MIT News reports on a study done on Boston and Phoenix that found that changing our traditional dark asphalt road surfaces to something lighter could reduce the urban "heat island" effect and in turn reduce local greenhouse emissions.
The researchers reported that, at least in Boston, switching to lighter, stiffer and smoother surfaces, such as concrete made with light-colored binders, could reduce overall temperatures by as much as 3 degrees and mean less greenhouse-gas emissions both by reducing the energy vehicles need to traverse the road and by reducing the need for cooling in neighboring buildings. Such savings are possible in part based on how much of our land surface is covered by asphalt.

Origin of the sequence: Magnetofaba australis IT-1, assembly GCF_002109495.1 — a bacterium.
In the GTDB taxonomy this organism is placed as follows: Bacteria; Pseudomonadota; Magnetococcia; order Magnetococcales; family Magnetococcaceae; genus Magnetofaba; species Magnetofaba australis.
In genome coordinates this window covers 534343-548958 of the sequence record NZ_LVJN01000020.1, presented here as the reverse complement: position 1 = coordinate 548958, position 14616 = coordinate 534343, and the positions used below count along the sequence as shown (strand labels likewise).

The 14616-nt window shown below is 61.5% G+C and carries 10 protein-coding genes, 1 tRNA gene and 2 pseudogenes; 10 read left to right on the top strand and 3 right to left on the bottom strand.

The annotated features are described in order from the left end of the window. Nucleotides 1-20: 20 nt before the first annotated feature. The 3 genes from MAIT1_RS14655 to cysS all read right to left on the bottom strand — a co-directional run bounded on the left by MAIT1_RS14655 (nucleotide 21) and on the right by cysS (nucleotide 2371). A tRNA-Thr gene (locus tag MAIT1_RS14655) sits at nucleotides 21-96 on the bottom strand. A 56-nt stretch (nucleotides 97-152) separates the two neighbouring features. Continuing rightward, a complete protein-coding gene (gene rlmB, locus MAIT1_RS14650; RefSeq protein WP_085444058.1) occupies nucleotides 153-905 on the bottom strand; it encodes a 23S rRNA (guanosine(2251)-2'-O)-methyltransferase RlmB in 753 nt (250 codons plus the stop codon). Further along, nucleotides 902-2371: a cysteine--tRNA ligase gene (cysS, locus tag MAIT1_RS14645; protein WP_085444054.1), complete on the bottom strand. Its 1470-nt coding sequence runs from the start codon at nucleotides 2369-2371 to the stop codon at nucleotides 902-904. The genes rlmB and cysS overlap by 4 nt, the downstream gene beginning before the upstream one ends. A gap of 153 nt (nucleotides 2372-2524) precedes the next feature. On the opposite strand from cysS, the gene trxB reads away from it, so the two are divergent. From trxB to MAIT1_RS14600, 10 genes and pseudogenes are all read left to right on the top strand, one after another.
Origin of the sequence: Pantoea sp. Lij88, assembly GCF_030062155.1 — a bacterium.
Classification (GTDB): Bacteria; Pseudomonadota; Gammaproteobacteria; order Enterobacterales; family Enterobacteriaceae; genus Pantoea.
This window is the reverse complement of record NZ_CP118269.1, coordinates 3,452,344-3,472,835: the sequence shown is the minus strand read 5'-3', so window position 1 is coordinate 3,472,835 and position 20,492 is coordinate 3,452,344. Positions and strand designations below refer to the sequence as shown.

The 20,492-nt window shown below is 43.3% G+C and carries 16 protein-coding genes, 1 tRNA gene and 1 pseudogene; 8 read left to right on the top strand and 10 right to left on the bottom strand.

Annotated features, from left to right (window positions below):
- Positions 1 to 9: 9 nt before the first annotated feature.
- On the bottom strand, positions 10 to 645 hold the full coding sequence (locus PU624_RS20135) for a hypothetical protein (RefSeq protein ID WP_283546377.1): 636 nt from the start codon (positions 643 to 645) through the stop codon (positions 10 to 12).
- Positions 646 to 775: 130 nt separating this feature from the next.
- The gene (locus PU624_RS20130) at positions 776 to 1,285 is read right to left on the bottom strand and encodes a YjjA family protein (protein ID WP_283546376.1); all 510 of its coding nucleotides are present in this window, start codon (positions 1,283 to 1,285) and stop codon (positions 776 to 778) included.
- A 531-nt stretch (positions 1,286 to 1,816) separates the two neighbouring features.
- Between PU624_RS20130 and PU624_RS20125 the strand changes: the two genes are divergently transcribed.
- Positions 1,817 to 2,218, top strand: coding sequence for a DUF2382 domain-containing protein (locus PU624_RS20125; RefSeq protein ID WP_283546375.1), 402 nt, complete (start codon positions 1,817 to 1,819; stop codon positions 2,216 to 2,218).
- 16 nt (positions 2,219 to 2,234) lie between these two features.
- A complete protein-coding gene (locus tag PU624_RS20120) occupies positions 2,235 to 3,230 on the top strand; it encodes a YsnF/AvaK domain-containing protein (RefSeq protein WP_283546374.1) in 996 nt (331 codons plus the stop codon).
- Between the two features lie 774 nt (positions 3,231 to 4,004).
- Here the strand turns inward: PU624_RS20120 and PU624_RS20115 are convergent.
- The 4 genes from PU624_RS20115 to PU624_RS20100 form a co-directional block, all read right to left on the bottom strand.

The researchers emphasized, though, that it's not as easy as just replacing all the asphalt with concrete because in some spots, that could increase air-conditioning costs in buildings that have a lot of that sunlight reflected from the roads onto them. Also, unlike in Phoenix, cooling in the winter is not what we want to see in Boston, so the right pavement would have to be selected on a block by block basis, they say.
Achieving these savings, however, requires that cool pavement strategies be selected according to the climate, traffic, and building configurations of each neighborhood.
They add that the cladding on buildings could also be part of the strategy to reflect the sun's energy back into space rather than along the ground.